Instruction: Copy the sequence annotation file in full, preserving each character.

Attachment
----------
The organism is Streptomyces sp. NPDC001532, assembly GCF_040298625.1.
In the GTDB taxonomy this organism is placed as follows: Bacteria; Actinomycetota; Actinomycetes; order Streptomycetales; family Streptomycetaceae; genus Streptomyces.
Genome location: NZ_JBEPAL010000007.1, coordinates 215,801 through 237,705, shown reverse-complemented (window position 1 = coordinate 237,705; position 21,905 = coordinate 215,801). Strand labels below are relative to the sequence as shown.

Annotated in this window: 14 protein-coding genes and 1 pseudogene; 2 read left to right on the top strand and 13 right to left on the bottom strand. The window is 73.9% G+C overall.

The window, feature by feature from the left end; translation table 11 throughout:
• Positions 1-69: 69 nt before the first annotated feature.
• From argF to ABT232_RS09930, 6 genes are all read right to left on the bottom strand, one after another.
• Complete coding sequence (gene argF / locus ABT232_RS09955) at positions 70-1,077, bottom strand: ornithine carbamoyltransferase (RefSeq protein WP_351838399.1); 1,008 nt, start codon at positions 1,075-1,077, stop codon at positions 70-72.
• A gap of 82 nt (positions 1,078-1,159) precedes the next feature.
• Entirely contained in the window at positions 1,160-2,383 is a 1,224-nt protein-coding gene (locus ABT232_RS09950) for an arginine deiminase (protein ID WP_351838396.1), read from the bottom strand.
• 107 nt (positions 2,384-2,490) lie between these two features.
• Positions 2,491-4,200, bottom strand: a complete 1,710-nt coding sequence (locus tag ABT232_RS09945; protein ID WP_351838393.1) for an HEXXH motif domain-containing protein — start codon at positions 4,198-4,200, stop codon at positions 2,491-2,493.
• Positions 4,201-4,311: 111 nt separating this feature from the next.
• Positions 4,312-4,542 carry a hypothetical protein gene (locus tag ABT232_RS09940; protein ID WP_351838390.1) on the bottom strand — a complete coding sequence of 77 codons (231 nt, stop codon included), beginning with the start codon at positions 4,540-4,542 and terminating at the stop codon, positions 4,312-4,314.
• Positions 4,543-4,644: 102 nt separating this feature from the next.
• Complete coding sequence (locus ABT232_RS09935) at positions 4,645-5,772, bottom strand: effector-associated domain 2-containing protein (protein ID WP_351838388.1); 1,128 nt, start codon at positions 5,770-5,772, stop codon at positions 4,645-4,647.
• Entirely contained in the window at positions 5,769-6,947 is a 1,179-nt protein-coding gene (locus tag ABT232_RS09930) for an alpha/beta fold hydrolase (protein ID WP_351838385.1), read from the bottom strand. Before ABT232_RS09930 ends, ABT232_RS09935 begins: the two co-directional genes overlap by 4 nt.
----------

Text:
The organism is Streptomyces sp. NPDC001532, assembly GCF_040298625.1.
In the GTDB taxonomy this organism is placed as follows: Bacteria; Actinomycetota; Actinomycetes; order Streptomycetales; family Streptomycetaceae; genus Streptomyces.
Genome location: NZ_JBEPAL010000007.1, coordinates 215,801 through 237,705, shown reverse-complemented (window position 1 = coordinate 237,705; position 21,905 = coordinate 215,801). Strand labels below are relative to the sequence as shown.

Annotated in this window: 14 protein-coding genes and 1 pseudogene; 2 read left to right on the top strand and 13 right to left on the bottom strand. The window is 73.9% G+C overall.

The window, feature by feature from the left end; translation table 11 throughout:
• Positions 1-69: 69 nt before the first annotated feature.
• From argF to ABT232_RS09930, 6 genes are all read right to left on the bottom strand, one after another.
• Complete coding sequence (gene argF / locus ABT232_RS09955) at positions 70-1,077, bottom strand: ornithine carbamoyltransferase (RefSeq protein WP_351838399.1); 1,008 nt, start codon at positions 1,075-1,077, stop codon at positions 70-72.
• A gap of 82 nt (positions 1,078-1,159) precedes the next feature.
• Entirely contained in the window at positions 1,160-2,383 is a 1,224-nt protein-coding gene (locus ABT232_RS09950) for an arginine deiminase (protein ID WP_351838396.1), read from the bottom strand.
• 107 nt (positions 2,384-2,490) lie between these two features.
• Positions 2,491-4,200, bottom strand: a complete 1,710-nt coding sequence (locus tag ABT232_RS09945; protein ID WP_351838393.1) for an HEXXH motif domain-containing protein — start codon at positions 4,198-4,200, stop codon at positions 2,491-2,493.
• Positions 4,201-4,311: 111 nt separating this feature from the next.
• Positions 4,312-4,542 carry a hypothetical protein gene (locus tag ABT232_RS09940; protein ID WP_351838390.1) on the bottom strand — a complete coding sequence of 77 codons (231 nt, stop codon included), beginning with the start codon at positions 4,540-4,542 and terminating at the stop codon, positions 4,312-4,314.
• Positions 4,543-4,644: 102 nt separating this feature from the next.
• Complete coding sequence (locus ABT232_RS09935) at positions 4,645-5,772, bottom strand: effector-associated domain 2-containing protein (protein ID WP_351838388.1); 1,128 nt, start codon at positions 5,770-5,772, stop codon at positions 4,645-4,647.
• Entirely contained in the window at positions 5,769-6,947 is a 1,179-nt protein-coding gene (locus tag ABT232_RS09930) for an alpha/beta fold hydrolase (protein ID WP_351838385.1), read from the bottom strand. Before ABT232_RS09930 ends, ABT232_RS09935 begins: the two co-directional genes overlap by 4 nt.